captcha: minty fresh
If that's what game publishers think by naming their games with the same titles as their originals, they should think again.

Yahtzee Croshaw:

Certainly I'm of the opinion that the triple-A industry is not sustainable in its current form...

I've been saying this for a while now, but it is nice to see that someone with a lot more visibility and clout than me now shares the same opinion.

Darth_Payn:
Yahtzee hit it out of the park here. The way he described it, this current SimCity is meant to be a reboot of the series, isn't it? Not that there was any continuity present. EA totally dropped the ball by making the online component the focus instead of an optional feature. Did everybody who worked on the original Sim-whatever games and knew what made them fun to play leave years ago?

captcha: minty fresh
If that's what game publishers think by naming their games with the same titles as their originals, they should think again.

Yes, that's exactly what happened. To every dev house EA has ever bought. The original team gets fed up and leaves, and EA just hires new guys to replace them until the new team is so far removed from the original that it can't do its job anymore and they collapse. Rinse, repeat. You can see this happening with Bioware right now.

pfffftahhahahahahahahhahahah, EA Land is a thing? I just burst out laughing in the middle of work, imagine an entire game routed around praising EA, why can't we be as cool as our 2007 counterparts?

I hope this whole debacle will companies like EA that always online is a bad idea, even in the year 2013.

The online component wouldn't have been a bad thing had it been optional.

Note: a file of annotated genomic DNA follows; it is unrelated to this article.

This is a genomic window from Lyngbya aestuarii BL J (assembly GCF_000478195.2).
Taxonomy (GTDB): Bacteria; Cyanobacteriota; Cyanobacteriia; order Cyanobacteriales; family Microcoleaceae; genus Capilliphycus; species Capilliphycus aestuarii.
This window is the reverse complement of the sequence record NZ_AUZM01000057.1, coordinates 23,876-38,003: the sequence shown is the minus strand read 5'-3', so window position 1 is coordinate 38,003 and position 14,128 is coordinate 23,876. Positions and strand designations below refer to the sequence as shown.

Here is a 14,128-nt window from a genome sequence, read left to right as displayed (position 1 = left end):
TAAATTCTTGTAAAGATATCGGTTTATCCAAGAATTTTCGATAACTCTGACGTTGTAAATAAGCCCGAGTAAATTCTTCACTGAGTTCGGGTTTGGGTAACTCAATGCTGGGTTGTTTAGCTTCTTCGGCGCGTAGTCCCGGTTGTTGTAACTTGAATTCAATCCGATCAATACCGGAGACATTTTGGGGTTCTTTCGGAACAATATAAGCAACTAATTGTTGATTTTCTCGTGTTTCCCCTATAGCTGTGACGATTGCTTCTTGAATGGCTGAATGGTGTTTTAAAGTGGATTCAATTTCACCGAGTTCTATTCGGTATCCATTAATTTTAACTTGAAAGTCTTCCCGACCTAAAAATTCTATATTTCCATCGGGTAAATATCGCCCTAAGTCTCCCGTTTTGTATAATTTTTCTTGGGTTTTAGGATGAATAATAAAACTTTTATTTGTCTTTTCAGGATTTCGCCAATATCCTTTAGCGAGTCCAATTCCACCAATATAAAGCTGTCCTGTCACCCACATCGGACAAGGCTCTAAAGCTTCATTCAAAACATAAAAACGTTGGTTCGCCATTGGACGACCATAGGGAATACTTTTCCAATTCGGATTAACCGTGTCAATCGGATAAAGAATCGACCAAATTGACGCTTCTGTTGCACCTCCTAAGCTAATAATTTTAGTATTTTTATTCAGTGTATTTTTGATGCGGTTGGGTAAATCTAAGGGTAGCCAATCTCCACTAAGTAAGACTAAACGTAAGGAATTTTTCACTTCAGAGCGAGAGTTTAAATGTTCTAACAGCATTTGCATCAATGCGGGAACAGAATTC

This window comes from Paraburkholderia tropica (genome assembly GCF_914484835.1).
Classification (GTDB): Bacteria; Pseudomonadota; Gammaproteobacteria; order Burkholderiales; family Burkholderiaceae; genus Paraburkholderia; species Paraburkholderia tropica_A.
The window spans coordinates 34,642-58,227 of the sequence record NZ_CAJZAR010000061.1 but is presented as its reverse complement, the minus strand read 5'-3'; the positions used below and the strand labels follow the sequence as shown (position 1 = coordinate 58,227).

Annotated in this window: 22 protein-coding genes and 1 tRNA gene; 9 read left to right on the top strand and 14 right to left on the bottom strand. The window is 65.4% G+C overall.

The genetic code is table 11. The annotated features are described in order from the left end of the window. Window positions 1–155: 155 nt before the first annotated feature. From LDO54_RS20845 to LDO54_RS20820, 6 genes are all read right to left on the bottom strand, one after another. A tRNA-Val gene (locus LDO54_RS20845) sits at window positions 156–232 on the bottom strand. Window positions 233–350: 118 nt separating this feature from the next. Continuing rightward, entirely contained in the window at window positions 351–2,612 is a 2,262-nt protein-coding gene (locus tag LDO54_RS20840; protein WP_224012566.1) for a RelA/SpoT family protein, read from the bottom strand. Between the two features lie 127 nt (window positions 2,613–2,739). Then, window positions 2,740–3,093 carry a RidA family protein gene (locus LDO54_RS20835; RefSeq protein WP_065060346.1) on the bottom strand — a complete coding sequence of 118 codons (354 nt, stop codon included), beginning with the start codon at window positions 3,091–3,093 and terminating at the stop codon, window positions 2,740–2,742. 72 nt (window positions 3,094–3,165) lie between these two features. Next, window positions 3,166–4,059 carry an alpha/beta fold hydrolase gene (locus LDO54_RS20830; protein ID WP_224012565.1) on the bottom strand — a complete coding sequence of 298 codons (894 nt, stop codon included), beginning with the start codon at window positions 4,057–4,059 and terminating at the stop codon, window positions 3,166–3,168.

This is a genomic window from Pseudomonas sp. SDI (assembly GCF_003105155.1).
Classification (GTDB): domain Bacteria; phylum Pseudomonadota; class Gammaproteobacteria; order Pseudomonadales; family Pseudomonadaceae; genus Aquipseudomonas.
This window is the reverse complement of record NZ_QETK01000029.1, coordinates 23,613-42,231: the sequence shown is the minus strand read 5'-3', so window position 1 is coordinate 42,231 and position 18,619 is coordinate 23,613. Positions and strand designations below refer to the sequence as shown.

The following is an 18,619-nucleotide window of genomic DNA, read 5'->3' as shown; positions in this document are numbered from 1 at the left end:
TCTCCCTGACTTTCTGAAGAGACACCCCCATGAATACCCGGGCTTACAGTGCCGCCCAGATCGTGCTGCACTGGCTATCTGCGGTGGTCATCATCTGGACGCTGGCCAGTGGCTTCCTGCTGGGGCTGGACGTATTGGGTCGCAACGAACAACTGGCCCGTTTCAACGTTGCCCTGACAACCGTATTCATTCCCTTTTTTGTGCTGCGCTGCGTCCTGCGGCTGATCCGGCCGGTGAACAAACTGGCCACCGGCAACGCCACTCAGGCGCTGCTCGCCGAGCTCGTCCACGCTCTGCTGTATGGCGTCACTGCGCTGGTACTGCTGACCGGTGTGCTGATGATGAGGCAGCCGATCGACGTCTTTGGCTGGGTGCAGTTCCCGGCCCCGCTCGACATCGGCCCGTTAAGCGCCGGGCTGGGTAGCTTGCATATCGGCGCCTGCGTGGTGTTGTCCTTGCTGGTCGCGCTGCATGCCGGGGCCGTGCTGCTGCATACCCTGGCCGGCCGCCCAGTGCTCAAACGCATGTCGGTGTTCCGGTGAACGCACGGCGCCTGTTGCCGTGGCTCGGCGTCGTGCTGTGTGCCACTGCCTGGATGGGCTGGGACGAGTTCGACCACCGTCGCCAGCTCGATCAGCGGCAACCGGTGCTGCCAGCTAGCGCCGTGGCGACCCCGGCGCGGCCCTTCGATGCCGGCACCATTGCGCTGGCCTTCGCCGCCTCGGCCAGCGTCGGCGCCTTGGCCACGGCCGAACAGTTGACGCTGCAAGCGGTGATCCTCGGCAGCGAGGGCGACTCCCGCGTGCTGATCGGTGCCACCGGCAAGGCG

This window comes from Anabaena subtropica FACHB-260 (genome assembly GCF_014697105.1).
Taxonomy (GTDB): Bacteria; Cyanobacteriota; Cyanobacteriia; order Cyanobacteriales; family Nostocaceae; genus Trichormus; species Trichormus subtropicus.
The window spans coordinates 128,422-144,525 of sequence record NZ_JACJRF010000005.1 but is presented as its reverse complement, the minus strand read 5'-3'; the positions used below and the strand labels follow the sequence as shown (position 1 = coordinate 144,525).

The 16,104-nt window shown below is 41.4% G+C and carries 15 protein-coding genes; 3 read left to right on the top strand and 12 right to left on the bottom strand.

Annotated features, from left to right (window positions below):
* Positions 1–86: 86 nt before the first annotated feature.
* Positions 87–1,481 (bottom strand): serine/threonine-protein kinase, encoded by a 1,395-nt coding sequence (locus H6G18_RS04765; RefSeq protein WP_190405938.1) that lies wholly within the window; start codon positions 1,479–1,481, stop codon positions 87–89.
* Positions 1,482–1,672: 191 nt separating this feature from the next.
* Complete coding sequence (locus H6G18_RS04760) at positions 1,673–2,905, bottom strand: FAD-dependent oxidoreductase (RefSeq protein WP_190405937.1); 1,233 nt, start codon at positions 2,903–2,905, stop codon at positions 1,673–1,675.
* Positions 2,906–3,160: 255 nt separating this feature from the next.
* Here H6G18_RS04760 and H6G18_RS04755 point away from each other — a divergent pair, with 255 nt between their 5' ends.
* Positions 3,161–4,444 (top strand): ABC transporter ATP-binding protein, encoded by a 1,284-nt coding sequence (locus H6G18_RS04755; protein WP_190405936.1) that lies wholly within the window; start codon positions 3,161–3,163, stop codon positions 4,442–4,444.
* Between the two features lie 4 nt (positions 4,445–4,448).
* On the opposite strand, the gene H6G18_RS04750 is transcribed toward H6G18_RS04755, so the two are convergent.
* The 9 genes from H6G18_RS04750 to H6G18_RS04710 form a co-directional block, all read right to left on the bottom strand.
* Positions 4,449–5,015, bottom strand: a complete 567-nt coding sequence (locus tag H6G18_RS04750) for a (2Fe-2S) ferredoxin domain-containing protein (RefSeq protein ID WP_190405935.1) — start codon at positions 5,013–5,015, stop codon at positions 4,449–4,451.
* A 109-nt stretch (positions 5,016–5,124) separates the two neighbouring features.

Y'know, I was looking forward to Sim City, or Sim City 5, or Sim City 2013 or whatever they could have called it. The whole always on thing pisses me off severely, though.

So, what I did, just in my spare, private time over the past Easter weekend, was to dig out Sim City 4. I installed it... wow, that was fast. I booted it up... wow, that was fast. Wow, that's a pretty low resolution for the FMV bit. I set up a random little city, and... all of a sudden... WHAT? WHY DO I HAVE TO CONNECT TO EA? WHAT IS THIS? WHY ARE THEY... HOW DID THEY? DID I NOT BLOCK ONLINE ACCESS?

And then I remembered... oh, this feature that lets me connect my various cities to each other, to sell my goods, get rid of my trash, let my Sims find jobs elsewhere... that's no online shenanigan thing at all. It's an offline feature that lets me use little blackboxes of presumably smart code that, using mostly statistical data about each of my cities, generates, at worst, nothing at all, at best some cool productive synergies that feel good. Most of the time, it did not really have much of an impact on me.